The four nominees for the 2022 Deutsche Börse Photography Foundation Prize offer an astounding depth of research and engagement in projects spanning personal and political themes. Last year, Chinese artist Cao Fei (profiled in Wallpaper’s November 2021 issue) was awarded the prize for her first large-scale UK solo exhibition, ‘Blueprints’ (2020), at the Serpentine Gallery. The 2022 exhibition will be on display at The Photographers’ Gallery, London until 12 June 2022, with the winner announced on 12 May. 

Deutsche Börse Photography Foundation Prize 2022: the nominees

Anastasia Samoylova

Shortlisted for the exhibition ‘FloodZone’ 

Anastasia Samoylova, Barber Shop, Miami, 2018, from the series FloodZone © Anastasia Samoylova Deutsche Borse
Anastasia Samoylova, Barber Shop, Miami, 2018, from the series FloodZone © Anastasia Samoylova

In ‘FloodZone’, Anastasia Samoylova reflects on the confusing yet alluring imagery that promotes tourism and property development, against the backdrop of climate disasters facing America’s coastal cities. Oscillating between paradise and catastrophe, ‘FloodZone’ has an interesting dialogue with the Russian-born, Florida-based artist’s other works. Particularly her series Landscape Sublime, for which she assembled printouts of natural landscapes and those subject to human intervention, interrogating notions of the sublime and algorithm-driven popular tastes. This analysis of aesthetics and networks in relation to contemporary culture is integral to Samoylova’s metaphor-laden practice. ‘FloodZone’ was first exhibited at the Multimedia Art Museum, Moscow (8 June – 28 July 2021).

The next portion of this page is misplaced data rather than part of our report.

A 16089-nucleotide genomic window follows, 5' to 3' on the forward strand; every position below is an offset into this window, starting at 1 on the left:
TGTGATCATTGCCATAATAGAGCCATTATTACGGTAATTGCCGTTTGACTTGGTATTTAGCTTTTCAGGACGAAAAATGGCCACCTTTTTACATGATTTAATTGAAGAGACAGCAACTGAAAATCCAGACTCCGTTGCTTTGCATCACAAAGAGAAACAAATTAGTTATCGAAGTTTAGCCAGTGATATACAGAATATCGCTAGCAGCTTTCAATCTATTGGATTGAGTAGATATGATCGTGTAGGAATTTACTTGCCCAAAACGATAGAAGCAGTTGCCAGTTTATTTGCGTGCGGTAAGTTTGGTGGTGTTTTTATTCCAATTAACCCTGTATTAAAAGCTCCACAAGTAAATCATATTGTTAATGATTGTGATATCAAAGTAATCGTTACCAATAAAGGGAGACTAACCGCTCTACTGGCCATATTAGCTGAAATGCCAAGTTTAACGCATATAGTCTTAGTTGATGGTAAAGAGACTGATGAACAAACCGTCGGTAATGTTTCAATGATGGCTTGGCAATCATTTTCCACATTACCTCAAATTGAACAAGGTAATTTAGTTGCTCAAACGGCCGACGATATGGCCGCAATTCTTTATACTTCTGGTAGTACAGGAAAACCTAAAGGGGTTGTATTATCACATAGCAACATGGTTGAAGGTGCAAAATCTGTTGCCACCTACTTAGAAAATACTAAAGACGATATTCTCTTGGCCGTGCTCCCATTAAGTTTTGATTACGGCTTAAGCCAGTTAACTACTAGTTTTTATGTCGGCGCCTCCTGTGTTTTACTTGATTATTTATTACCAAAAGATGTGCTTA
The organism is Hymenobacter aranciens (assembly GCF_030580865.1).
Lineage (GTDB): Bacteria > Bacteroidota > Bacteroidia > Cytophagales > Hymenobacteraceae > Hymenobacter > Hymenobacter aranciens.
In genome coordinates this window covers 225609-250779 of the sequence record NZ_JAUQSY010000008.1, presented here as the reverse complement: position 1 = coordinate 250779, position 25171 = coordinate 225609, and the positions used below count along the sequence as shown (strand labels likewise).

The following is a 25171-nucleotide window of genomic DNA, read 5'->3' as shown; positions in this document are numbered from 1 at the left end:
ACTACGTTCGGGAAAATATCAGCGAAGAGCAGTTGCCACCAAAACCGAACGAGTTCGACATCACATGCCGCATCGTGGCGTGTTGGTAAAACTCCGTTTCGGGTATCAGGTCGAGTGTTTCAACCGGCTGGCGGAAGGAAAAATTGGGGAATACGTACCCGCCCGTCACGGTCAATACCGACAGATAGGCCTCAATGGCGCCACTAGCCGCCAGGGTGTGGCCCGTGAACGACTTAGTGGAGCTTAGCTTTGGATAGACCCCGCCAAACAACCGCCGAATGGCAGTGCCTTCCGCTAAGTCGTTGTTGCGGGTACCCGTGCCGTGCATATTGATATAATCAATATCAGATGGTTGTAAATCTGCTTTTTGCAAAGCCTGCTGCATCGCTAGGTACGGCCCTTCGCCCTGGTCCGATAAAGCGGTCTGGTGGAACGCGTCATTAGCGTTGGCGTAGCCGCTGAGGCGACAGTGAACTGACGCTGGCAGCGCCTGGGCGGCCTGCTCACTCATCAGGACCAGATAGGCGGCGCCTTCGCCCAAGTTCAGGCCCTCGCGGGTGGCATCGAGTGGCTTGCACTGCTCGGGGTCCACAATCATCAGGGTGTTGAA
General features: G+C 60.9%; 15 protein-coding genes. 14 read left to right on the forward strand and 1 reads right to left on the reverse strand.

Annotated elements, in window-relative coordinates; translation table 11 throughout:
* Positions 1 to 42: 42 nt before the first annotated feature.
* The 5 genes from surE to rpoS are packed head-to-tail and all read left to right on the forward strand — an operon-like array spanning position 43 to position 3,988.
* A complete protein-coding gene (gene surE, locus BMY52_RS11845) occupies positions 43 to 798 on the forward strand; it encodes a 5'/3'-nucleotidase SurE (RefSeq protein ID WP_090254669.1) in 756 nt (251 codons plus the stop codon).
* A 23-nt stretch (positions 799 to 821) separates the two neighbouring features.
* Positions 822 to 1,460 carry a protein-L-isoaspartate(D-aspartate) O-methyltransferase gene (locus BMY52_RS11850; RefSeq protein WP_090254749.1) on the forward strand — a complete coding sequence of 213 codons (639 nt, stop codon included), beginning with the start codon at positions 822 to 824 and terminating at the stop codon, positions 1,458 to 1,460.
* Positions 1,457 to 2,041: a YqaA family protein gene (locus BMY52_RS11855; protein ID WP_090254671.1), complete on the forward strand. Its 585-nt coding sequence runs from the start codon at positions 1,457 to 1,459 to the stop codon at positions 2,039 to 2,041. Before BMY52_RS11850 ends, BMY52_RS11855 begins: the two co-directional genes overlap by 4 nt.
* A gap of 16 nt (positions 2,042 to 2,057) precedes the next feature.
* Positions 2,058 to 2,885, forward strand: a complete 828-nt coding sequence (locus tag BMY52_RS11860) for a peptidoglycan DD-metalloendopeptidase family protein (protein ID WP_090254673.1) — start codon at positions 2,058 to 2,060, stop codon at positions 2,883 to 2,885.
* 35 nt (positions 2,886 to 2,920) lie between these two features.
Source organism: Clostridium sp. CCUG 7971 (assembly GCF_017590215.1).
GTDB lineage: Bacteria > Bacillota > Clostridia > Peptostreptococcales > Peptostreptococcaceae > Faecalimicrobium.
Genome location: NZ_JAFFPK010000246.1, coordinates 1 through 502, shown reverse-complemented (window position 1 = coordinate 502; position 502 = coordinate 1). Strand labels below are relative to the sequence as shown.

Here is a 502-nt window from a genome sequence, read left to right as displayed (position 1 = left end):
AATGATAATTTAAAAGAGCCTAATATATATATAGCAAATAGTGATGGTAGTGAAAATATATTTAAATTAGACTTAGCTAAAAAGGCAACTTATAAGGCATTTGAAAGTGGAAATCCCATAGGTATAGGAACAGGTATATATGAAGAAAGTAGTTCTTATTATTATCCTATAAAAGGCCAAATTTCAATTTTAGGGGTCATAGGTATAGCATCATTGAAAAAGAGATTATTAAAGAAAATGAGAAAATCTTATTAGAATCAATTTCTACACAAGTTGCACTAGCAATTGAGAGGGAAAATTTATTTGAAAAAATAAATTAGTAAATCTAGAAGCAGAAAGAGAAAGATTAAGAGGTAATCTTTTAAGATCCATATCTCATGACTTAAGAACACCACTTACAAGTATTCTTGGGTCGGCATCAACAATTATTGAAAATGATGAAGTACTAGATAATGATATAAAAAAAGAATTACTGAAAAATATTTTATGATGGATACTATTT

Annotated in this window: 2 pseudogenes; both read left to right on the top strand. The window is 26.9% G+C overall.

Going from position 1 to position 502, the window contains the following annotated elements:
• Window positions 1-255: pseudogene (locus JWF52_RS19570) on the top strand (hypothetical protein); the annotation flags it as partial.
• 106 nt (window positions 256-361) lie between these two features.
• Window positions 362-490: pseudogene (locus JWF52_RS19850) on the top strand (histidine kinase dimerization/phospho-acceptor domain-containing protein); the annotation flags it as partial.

Jo Ractliffe

Shortlisted for the publication Photographs 1980s – now 

Jo Ractliffe, Roadside stall on the way to Viana, 2007 from the series Terreno Ocupado © Jo Ractliffe Deutsche Borse Foundation photography prize
Jo Ractliffe, Roadside stall on the way to Viana, 2007 from the series Terreno Ocupado © Jo Ractliffe

After 40 years of photographing life and landscape post-apartheid and civil war, South-African Jo Ratcliffe’s complex recordings came together in Photographs 1980s – now, a comprehensive monograph, published by Steidl/The Walther Collection in 2021. Through Ractliffe’s lens, violence isn’t documented head-on, rather its tangled consequences are seen from broad angles resulting in an all-encompassing record. With work that’s simultaneously stark and poetic, Ractliffe tells The Photographers’ Gallery, ‘It’s hard to articulate precisely what photography holds for me. The crux of it, I think, is its trace of the real, coupled with the fact that things are not simply how they appear.’

Deana Lawson

Shortlisted for the exhibition ‘Centropy’ 

Deana Lawson, An Ode to Yemaya, 2019 © Deana Lawson
Deana Lawson, An Ode to Yemaya, 2019 © Deana Lawson

Creating what the American artist describes as her ‘ever-expanding mythological family’, Deana Lawson’s work reframes the Black experience in ‘Centrophy’ (exhibited at Kunsthalle Basel from 9 June – 11 October 2020). The tableau-like images are usually of strangers, staged in enigmatic domestic surroundings with thoughtful reference to the tropes of art history and documentary photography. Symbolism relating to the Black diaspora is woven throughout these intimate and reverential scenes, in which Lawson’s subjects are radiant. The inclusion of holograms and striking natural phenomena feels fitting in the work of an artist renowned for understanding power. 

Gilles Peress

Shortlisted for the publication Whatever You Say, Say Nothing

Top: Gilles Peress, Whatever You Say, Say Nothing: from the chapter, Days of Struggle. Above: Whatever You Say, Say Nothing: from the chapter, The Last Night. © Gilles Peress

Whatever You Say, Say Nothing is a test of photography’s capacity to interpret conflict. Magnum photographer Gilles Peress began this work of ‘documentary fiction’ in Northern Ireland in the 1970s. Now, decades later, it has come together in a monumental, 2,000-page publication depicting protest, resistance, mourning and distraction (originally published by Steidl in 2021). The French photographer is also acclaimed for reportage in Iran, Rwanda and the Balkans. §